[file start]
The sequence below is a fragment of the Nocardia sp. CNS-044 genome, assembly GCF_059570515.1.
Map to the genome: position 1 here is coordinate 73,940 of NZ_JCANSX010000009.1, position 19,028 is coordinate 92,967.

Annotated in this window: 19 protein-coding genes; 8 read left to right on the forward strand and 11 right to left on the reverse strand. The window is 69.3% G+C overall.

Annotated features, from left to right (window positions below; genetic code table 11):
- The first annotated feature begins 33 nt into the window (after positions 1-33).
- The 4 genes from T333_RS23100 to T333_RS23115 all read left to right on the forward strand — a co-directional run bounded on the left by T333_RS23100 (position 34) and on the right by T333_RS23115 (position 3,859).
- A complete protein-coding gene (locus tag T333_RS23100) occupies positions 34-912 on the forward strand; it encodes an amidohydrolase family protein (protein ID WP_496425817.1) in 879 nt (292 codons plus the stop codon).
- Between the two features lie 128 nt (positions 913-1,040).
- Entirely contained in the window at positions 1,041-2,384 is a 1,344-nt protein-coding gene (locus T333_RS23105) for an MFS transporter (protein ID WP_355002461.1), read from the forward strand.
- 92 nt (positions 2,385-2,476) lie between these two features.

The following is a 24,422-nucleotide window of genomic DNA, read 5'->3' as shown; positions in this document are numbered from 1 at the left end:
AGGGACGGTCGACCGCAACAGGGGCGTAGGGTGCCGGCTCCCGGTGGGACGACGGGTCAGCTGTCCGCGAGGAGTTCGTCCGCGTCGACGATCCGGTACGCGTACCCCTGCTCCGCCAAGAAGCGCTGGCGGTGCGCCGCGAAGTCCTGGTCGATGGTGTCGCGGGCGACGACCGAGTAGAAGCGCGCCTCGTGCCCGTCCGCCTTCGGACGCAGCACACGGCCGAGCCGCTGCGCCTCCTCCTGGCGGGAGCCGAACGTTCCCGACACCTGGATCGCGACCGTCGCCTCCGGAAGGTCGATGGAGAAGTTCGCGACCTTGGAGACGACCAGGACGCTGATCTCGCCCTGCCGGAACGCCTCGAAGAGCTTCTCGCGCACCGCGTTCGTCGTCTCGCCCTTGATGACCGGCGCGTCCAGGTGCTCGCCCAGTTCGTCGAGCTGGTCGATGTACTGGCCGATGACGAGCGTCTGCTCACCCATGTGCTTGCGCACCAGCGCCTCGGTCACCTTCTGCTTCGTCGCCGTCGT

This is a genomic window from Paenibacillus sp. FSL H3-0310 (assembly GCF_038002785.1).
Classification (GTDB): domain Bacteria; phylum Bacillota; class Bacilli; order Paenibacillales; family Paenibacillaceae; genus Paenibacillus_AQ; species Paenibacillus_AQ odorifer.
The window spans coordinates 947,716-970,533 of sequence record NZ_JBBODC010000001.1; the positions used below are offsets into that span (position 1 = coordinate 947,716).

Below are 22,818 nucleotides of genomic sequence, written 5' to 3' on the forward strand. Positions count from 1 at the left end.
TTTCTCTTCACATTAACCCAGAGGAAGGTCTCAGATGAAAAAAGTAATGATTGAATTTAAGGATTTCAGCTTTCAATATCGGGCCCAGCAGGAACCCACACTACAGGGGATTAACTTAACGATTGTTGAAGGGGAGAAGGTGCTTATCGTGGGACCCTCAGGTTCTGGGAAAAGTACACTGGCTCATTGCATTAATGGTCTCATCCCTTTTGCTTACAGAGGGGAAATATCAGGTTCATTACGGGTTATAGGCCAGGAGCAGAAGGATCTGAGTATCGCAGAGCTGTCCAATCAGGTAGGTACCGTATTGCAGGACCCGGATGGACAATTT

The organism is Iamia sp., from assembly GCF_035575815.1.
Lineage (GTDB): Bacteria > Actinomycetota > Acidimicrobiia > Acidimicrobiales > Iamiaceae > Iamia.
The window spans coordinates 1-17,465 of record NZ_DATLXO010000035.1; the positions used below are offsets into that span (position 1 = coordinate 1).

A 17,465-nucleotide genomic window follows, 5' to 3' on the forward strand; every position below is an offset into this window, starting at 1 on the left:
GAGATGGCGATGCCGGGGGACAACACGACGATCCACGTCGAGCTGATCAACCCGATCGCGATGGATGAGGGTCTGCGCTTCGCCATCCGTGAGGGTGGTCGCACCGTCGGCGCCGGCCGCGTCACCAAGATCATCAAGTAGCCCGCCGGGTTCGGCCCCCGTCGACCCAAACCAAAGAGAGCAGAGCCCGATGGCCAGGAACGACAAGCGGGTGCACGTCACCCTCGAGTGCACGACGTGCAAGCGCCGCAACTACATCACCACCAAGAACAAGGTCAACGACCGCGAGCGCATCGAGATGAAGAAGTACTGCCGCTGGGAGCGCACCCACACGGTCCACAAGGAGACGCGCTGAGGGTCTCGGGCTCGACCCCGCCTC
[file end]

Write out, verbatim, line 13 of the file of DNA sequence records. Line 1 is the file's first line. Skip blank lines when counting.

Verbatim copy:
This is a genomic window from Paenibacillus sp. FSL H3-0310 (assembly GCF_038002785.1).